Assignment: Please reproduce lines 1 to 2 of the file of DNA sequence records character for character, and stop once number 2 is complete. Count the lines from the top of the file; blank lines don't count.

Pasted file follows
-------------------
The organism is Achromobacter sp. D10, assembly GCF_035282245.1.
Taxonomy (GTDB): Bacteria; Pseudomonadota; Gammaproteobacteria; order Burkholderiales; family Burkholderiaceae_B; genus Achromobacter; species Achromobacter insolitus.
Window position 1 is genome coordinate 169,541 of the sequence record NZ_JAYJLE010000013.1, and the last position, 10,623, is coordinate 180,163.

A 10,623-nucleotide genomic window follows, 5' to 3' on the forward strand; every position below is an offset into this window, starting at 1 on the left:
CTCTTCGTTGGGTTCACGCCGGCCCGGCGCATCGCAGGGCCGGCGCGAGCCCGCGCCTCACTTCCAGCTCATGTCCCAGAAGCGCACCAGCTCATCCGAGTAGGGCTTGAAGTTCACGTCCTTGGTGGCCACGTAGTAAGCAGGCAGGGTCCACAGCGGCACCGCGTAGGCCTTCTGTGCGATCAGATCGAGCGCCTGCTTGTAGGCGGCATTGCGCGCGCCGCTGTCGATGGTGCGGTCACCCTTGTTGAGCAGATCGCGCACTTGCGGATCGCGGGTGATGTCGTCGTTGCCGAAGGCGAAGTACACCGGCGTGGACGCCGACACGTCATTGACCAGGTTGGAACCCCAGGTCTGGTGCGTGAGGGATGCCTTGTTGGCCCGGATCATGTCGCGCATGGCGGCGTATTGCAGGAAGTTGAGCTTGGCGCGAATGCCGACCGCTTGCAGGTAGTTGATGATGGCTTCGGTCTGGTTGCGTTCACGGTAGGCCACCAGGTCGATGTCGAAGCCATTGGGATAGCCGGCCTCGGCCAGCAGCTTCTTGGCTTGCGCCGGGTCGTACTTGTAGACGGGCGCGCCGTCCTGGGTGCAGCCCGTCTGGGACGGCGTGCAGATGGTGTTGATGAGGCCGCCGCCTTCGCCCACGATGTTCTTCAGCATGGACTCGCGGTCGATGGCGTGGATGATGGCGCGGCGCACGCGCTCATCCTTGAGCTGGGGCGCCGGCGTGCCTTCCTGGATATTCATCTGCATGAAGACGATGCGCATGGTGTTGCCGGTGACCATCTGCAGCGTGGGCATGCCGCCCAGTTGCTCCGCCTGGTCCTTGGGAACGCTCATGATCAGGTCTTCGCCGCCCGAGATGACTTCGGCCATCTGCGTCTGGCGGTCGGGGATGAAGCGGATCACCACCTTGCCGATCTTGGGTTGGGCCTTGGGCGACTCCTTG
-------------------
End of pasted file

The organism is Achromobacter sp. D10, assembly GCF_035282245.1.
Taxonomy (GTDB): Bacteria; Pseudomonadota; Gammaproteobacteria; order Burkholderiales; family Burkholderiaceae_B; genus Achromobacter; species Achromobacter insolitus.